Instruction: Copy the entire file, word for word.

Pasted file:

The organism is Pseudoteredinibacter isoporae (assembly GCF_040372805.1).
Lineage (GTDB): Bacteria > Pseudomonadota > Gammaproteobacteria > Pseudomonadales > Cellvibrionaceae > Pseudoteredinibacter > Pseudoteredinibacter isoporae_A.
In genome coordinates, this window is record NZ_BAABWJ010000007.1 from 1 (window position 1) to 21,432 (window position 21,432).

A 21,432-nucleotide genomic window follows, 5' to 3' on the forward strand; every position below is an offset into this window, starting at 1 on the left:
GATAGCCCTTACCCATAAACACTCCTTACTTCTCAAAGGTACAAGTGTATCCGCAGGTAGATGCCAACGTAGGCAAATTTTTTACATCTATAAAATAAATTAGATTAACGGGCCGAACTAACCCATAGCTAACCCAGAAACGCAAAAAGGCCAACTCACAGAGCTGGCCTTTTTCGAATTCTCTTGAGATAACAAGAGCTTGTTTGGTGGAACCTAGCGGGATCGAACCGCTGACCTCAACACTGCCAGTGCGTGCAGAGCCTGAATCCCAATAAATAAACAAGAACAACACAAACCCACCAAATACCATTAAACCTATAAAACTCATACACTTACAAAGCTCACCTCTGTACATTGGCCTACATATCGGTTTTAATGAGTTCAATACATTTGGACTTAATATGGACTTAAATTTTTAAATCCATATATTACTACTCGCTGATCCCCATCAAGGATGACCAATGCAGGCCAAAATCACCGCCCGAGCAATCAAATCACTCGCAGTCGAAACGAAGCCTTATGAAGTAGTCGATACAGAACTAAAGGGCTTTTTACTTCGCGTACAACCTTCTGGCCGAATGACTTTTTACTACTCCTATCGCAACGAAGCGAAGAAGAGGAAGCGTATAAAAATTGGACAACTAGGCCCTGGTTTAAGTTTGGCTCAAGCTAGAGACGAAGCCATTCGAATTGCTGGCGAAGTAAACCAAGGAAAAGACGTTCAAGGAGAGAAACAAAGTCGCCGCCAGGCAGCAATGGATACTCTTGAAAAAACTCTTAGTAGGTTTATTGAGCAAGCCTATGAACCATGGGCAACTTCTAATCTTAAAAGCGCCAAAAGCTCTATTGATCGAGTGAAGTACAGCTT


The organism is Pseudoteredinibacter isoporae (assembly GCF_040372805.1).
Lineage (GTDB): Bacteria > Pseudomonadota > Gammaproteobacteria > Pseudomonadales > Cellvibrionaceae > Pseudoteredinibacter > Pseudoteredinibacter isoporae_A.
In genome coordinates, this window is record NZ_BAABWJ010000007.1 from 1 (window position 1) to 21,432 (window position 21,432).

A 21,432-nucleotide genomic window follows, 5' to 3' on the forward strand; every position below is an offset into this window, starting at 1 on the left:
GATAGCCCTTACCCATAAACACTCCTTACTTCTCAAAGGTACAAGTGTATCCGCAGGTAGATGCCAACGTAGGCAAATTTTTTACATCTATAAAATAAATTAGATTAACGGGCCGAACTAACCCATAGCTAACCCAGAAACGCAAAAAGGCCAACTCACAGAGCTGGCCTTTTTCGAATTCTCTTGAGATAACAAGAGCTTGTTTGGTGGAACCTAGCGGGATCGAACCGCTGACCTCAACACTGCCAGTGCGTGCAGAGCCTGAATCCCAATAAATAAACAAGAACAACACAAACCCACCAAATACCATTAAACCTATAAAACTCATACACTTACAAAGCTCACCTCTGTACATTGGCCTACATATCGGTTTTAATGAGTTCAATACATTTGGACTTAATATGGACTTAAATTTTTAAATCCATATATTACTACTCGCTGATCCCCATCAAGGATGACCAATGCAGGCCAAAATCACCGCCCGAGCAATCAAATCACTCGCAGTCGAAACGAAGCCTTATGAAGTAGTCGATACAGAACTAAAGGGCTTTTTACTTCGCGTACAACCTTCTGGCCGAATGACTTTTTACTACTCCTATCGCAACGAAGCGAAGAAGAGGAAGCGTATAAAAATTGGACAACTAGGCCCTGGTTTAAGTTTGGCTCAAGCTAGAGACGAAGCCATTCGAATTGCTGGCGAAGTAAACCAAGGAAAAGACGTTCAAGGAGAGAAACAAAGTCGCCGCCAGGCAGCAATGGATACTCTTGAAAAAACTCTTAGTAGGTTTATTGAGCAAGCCTATGAACCATGGGCAACTTCTAATCTTAAAAGCGCCAAAAGCTCTATTGATCGAGTGAAGTACAGCTT